You can get around this by placing the link within the comment section. Just pin that comment to the top as a workaround. It will also give you the added benefit of sparking up more engagement.

Myth #5
It’s okay for team members to use an account on my behalf.

Social selling can take a high degree of coordination between photographing products, copywriting, promoting, and scheduling. If you have multiple people doing this work, it’s tempting to allow them to post on your behalf.

Do not do this. You should only sign into a single device (single phone or computer) and never share that account with others.

If you want to give your team members admin or editing powers, you can assign them specific roles within your groups and pages.

Woman commenting "sold" on a Facebook post from her phone.

Myth #6
Using the word “sold” is risky.

Using the word “sold” won’t do anything. Here’s why you might think that- Social sellers are getting banned more so than usual, but it’s because they’re either selling products are against Community Standards.

For instance, you can’t sell

  • Anything that isn’t a real, physical item.
  • Any services or event tickets.
  • Any item with a picture or description that doesn’t match.
  • Anything involving healthcare, such as thermometers or first aid kits.
  • Any item with accompanying before and after photos, such a weight loss image.
  • Any sales post describing an animal.

“Any sales post describing an animal” is particularly tricky. Facebook mistakenly flags certain keywords social sellers use for the sale of exotic animals. Since most social sellers are boutique owners, they get targeted when using phrases associated with animal print names.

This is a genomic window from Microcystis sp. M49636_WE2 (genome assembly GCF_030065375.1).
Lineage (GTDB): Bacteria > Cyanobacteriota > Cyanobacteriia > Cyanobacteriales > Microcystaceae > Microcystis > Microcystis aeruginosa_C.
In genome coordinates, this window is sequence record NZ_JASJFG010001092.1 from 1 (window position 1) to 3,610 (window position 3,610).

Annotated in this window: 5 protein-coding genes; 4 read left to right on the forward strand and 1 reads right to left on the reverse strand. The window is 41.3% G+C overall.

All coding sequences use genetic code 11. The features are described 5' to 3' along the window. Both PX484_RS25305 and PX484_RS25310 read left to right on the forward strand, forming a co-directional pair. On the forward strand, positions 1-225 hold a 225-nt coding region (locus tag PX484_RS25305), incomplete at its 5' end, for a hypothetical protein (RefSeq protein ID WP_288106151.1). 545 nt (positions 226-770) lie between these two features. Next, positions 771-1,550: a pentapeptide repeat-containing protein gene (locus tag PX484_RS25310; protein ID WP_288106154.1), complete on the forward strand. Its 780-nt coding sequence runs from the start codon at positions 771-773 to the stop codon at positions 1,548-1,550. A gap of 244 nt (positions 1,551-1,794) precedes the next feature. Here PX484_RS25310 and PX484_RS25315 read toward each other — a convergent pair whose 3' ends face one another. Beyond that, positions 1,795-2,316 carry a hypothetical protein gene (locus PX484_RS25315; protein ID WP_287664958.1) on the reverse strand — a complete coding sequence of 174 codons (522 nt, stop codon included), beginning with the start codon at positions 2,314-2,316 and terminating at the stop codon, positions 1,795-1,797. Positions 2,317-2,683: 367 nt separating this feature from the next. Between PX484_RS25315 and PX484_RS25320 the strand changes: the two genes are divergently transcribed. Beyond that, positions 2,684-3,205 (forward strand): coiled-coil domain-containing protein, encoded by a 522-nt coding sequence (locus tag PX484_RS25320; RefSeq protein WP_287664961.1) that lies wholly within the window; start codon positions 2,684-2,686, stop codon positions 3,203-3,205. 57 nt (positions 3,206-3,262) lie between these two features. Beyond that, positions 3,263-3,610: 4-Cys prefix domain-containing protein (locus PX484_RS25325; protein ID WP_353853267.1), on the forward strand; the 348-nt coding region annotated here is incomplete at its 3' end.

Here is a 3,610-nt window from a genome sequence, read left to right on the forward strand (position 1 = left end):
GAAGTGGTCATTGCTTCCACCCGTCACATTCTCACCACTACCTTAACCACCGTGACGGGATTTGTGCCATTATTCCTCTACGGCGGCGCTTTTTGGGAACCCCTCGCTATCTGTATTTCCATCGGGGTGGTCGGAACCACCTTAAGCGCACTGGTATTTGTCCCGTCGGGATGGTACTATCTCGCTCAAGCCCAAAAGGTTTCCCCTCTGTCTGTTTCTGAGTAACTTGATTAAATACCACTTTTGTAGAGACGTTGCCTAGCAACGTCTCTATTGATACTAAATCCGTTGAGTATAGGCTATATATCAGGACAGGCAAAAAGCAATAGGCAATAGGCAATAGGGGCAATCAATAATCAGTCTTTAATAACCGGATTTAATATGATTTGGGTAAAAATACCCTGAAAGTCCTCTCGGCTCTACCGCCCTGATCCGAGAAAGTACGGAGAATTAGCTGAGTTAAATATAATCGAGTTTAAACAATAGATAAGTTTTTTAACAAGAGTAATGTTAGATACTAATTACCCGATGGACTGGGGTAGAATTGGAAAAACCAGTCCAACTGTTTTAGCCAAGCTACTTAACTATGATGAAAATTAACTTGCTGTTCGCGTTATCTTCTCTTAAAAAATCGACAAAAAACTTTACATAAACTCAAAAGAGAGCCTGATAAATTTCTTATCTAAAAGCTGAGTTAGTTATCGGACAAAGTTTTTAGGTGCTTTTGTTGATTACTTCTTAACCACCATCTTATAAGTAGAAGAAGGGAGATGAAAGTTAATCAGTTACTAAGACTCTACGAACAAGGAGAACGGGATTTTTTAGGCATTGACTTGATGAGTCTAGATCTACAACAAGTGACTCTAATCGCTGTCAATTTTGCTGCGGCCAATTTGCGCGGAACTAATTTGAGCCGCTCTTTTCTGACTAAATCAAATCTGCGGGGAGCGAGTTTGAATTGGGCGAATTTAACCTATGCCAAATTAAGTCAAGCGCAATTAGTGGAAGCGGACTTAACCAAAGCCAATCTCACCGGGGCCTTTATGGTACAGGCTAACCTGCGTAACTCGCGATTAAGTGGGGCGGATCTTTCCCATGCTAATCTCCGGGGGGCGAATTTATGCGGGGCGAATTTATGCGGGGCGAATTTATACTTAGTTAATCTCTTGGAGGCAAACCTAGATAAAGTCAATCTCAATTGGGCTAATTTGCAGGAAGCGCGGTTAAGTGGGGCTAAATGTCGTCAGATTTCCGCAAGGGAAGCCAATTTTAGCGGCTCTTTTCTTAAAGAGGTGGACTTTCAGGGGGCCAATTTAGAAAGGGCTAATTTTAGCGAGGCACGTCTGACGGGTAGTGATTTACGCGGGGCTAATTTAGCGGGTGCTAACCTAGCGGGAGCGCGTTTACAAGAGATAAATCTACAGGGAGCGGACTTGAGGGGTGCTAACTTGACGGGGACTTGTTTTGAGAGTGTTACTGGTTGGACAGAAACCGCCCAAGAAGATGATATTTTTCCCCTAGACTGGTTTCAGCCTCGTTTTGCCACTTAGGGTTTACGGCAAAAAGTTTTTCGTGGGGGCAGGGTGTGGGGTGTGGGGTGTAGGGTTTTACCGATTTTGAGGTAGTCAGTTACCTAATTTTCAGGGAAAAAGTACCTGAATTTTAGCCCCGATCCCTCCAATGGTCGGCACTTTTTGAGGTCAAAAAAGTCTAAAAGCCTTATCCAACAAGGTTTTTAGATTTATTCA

You can get around this by putting an emoji in place of the animal name. Instead of leopard print, type . Even “buffalo” plaid can get you in trouble, so triple check your posts before scheduling.

Social sellers are also facing more penalties since they are continuously publishing sales posts. Facebook does not like the use of dollar signs or decimal points. Eliminate these by rounding up your prices and using dollar sign emojis.

If your posts are turning on Facebook sales format when you publish, turn it off in the post’s settings. Too many of these types of posts will, again, trigger Facebook’s spam alert.

The Takeaway

The first defense against Facebook Jail is to be educated on and adhere to Facebook’s Community Standards. Spamming or looking like spam is the number one reason that accounts get suspended.

While technology has now made it possible to reach many people at once, social sellers must be intentional about growing their businesses in a holistically. Your success rests on the relationships you build with your customers, not how many promotions you can blast.

Your customers and Facebook’s algorithms will reward you with screen time when you post engaging, relevant, and authentic content. Just make sure you do so carefully and within the platform’s guidelines so you can continue serving your customers without any interruptions.